2005 - D-Command - The little brother of D-Control came on the market. The base model had 8 faders, the extension offers another 16. The D-Command was designed to provide similar functionality to the D-Control, but in a smaller unit at a lower cost.
2005 – Mbox 2 - The Mbox 2 was developed from the ground up, exclusively by Digidesign, with newly designed preamps and new A/D and D/A converters and integrated MIDI.
2005 – Pro Tools 7.0 - This version brought support for Apple's PCIe G5 and the new Mbox2 interface on Pro Tools 7.0LE. Digidesign introduced a new '.ptf' file format with Pro Tools 7.0 and was the first time that there was one consolidated Mac and Window format that made the PC/Mac compatibility tick box obsolete.
2005 – Avid acquired Wizoo - Digidesign spent $5 million in cash on the acquisition of Wizoo Sound Design, GmbH, headquartered in Bremen, Germany. The result of this acquisition was the creation of Advanced Instrument Research (AIR) as a development arm of Avid to create virtual instruments and plug-ins for Pro Tools.
2005 - Pro Tools HD PCIe - Apple changed to PCIe slots in their G5's in late 2005, and many PC manufacturers changed over around the same time. PCIe used a smaller connector type than PCI and PCI-X. As a result, Digidesign launched the PCIe version of Pro Tools HD cards.
2006 – Pro Tools 7.2 - Version 7 was the big user interface overhaul, and was largely aimed at music composition users. 7.11 added native support for Intel Macs, the beefed-up Music Production, DV Toolkit 2, and the Hybrid & Xpand! Instruments. Version 7.2 added a large array of new things, but the biggest single theme was a suite of high-end mixing and post-production features. It was an HD only release and was particularly useful if you had an Icon controller.
2006 – Mbox 2 Pro - The new Mbox 2 Pro was the first portable Pro Tools interface that connected to the host computer via Firewire rather than USB.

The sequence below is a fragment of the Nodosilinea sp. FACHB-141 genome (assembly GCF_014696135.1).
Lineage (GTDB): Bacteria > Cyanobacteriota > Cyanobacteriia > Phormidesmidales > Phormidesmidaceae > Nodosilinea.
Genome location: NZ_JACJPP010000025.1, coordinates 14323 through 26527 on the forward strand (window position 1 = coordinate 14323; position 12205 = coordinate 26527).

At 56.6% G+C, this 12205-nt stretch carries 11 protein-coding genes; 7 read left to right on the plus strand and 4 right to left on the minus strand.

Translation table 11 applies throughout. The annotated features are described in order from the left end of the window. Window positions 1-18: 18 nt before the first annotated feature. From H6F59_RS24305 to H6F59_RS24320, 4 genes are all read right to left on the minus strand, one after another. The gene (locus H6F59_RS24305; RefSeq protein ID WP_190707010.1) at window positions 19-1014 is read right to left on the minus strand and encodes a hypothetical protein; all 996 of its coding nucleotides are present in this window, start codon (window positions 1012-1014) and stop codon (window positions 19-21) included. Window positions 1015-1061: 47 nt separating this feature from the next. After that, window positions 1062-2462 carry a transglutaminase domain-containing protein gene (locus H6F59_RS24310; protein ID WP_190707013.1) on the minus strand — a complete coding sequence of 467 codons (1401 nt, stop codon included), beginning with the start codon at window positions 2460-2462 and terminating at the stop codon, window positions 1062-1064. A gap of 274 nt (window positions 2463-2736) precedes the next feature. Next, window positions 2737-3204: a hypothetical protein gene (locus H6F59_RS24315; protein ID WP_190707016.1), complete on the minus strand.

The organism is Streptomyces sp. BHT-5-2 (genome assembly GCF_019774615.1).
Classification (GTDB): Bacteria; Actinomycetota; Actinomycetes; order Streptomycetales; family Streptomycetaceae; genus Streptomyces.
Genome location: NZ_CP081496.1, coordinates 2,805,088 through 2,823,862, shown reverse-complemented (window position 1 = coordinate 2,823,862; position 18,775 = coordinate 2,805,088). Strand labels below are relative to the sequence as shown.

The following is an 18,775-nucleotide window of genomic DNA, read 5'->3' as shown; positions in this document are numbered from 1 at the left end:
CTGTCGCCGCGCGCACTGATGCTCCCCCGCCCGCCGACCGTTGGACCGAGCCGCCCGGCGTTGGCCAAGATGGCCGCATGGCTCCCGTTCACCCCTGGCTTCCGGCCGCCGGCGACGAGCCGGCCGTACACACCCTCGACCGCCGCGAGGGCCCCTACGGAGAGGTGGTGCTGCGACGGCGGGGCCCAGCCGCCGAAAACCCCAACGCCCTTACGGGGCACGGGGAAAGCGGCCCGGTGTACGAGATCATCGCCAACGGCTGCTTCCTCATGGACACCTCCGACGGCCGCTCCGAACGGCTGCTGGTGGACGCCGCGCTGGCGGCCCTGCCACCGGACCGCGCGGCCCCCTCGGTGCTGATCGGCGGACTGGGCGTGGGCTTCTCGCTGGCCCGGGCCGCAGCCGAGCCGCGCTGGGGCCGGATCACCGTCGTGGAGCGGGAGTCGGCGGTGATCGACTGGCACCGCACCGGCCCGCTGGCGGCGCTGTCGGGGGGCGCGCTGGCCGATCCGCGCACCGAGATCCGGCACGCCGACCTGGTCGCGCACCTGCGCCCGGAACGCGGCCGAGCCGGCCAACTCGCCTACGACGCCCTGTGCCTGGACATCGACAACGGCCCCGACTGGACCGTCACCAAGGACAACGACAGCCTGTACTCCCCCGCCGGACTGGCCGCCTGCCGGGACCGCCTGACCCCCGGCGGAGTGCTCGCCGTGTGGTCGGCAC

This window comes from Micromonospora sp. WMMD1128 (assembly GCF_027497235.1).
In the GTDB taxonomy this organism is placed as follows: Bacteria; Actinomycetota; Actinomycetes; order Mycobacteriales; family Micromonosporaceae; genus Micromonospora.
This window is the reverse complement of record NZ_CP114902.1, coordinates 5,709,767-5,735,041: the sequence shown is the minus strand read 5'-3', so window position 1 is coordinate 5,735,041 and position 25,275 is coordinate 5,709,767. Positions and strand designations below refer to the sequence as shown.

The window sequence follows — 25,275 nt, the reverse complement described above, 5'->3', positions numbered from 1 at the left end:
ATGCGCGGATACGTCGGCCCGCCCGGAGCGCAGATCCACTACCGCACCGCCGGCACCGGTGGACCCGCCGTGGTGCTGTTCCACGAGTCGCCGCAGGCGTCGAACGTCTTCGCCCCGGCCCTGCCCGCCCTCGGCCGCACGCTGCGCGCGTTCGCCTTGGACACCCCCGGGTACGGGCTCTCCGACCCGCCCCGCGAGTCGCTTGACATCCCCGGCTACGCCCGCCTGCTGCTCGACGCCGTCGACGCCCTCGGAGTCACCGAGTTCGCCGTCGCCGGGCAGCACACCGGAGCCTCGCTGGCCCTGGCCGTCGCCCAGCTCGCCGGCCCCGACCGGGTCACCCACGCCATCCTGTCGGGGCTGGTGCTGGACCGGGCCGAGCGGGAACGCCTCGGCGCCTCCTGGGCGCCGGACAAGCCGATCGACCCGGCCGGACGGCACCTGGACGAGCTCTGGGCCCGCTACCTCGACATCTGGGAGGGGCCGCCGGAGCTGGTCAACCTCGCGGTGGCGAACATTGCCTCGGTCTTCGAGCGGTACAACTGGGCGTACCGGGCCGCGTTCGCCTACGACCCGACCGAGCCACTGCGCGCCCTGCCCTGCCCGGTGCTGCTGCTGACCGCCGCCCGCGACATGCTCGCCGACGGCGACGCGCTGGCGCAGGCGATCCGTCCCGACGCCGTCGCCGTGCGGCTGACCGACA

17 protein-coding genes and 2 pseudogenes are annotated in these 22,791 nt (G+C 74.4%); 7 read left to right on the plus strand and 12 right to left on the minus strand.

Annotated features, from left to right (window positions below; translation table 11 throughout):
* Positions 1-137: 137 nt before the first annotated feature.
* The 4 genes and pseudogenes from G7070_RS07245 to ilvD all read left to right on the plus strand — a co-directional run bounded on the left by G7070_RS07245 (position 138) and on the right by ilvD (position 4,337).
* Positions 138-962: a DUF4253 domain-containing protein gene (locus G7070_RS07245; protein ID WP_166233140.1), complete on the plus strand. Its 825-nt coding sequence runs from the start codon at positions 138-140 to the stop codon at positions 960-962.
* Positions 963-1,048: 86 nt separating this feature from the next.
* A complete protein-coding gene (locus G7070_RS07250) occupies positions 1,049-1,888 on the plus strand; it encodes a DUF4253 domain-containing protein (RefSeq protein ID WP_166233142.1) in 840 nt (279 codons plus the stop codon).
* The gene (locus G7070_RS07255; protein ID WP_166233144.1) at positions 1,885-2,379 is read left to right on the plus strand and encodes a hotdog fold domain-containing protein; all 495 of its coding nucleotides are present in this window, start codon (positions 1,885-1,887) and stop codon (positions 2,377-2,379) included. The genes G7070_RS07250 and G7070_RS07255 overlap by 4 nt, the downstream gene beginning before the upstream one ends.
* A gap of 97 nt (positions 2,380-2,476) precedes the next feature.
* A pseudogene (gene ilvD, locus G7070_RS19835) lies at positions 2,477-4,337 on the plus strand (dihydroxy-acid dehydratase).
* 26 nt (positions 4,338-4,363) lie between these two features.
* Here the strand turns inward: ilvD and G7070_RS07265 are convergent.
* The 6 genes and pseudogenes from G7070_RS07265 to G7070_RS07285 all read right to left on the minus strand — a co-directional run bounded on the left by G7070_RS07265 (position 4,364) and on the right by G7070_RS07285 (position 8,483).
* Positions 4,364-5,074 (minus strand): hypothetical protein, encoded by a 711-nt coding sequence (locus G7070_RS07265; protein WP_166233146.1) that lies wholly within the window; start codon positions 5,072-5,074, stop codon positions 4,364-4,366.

2007 – 003 and 003 Rack - The Digidesign 003 family replaced the 002's predecessor and brought better converters. Like the 002, the 003 combined a multi-channel audio and MIDI interface with an eight-fader control surface, while its rackmount sibling included the interface without the control surface. The 003 range followed the Mbox 2 Pro and included word clock in and out ports.
2007 – Mbox 2 Micro - The M Box 2 Micro had a refreshingly minimal feature set: it provided a headphone output with a thumbwheel volume control, and that was it.
2007 - Digidesign C24 - The new C24 replaced the Control 24. The large height, which was often criticised in the old Control 24, was significantly reduced and the new C24 was oriented more towards the hardware controllers on the market at the time. This is still a current product on the Avid website making it the oldest current product in the Avid range at 11 years although Avid announced it's end of life date as 31st December 2017, with an end of support date 5 years later as 31st December 2022.
2007 – Pro Tools 7.4 – The biggest new feature in the 7.4 upgrade was something Digidesign called Elastic Audio. The idea behind Elastic Audio was that it allowed you to work with audio in the Edit Window as if it was MIDI. All the things you took for granted with MIDI — moving and stretching notes and phrases, conforming loops to new tempos — could now be done with audio regions.
2008 – Pro Tools 8 – This release brought a revamped user interface, as well as Elastic Pitch, Score Editor, MIDI Editor and AIR plug-ins. The user interface received a facelift, changing from white to grey which was believed to be more pleasant for the eyes. Elastic Pitch provided a simple pitch correction option and the Universe View provided an overview of the entire session, with the waveforms displayed in more detail with 16-bit resolution.
2008 – 003 Rack+ - Digidesign extended the 003 family with this 2U rackmount unit that featured eight microphone preamps (with front panel gain control) and eight line/DI inputs, Word Clock, MIDI I/O, digital I/O via S/PDIF, ADAT light pipe connection and like the other members of the 003 family connected to your laptop or desktop computer via FireWire.
2008 - ES | D-Control - Digidesign changed the appearance of the D-Control and gave us the ICON D-Control ES, as a sleeker version of the ICON D-Control in black.
2009 – Pro Tools M-Powered Essential – This software was only ever bundled with four M-Audio product families, Pro Tools KeyStudio, Pro Tools Recording Studio. Pro Tools Vocal Studio and Fast Track. It was a cut-down version of Pro Tools with support for up to 24-bit/96 kHz recording depending on the M-Audio interface, with up to 16 total mono/stereo audio tracks, 4 Aux tracks, 8 Instrument tracks, 8 MIDI tracks and 1 Master Fader.
2009 – Eleven Rack – The Eleven Rack was not just a multi-effects unit, or an amp modeller, or just a Pro Tools interface. It was actually all three together and more in one unit. It is the oldest current Avid product that has not been given an end of life date by Avid and you can still find it on the Avid website.
2009 - Digidesign Icon D-Command ES - Like its larger brother the D-Control Digidesign changed the appearance of the D-Command and gave us the ICON D-Command ES, as a sleeker version of the ICON D-Command.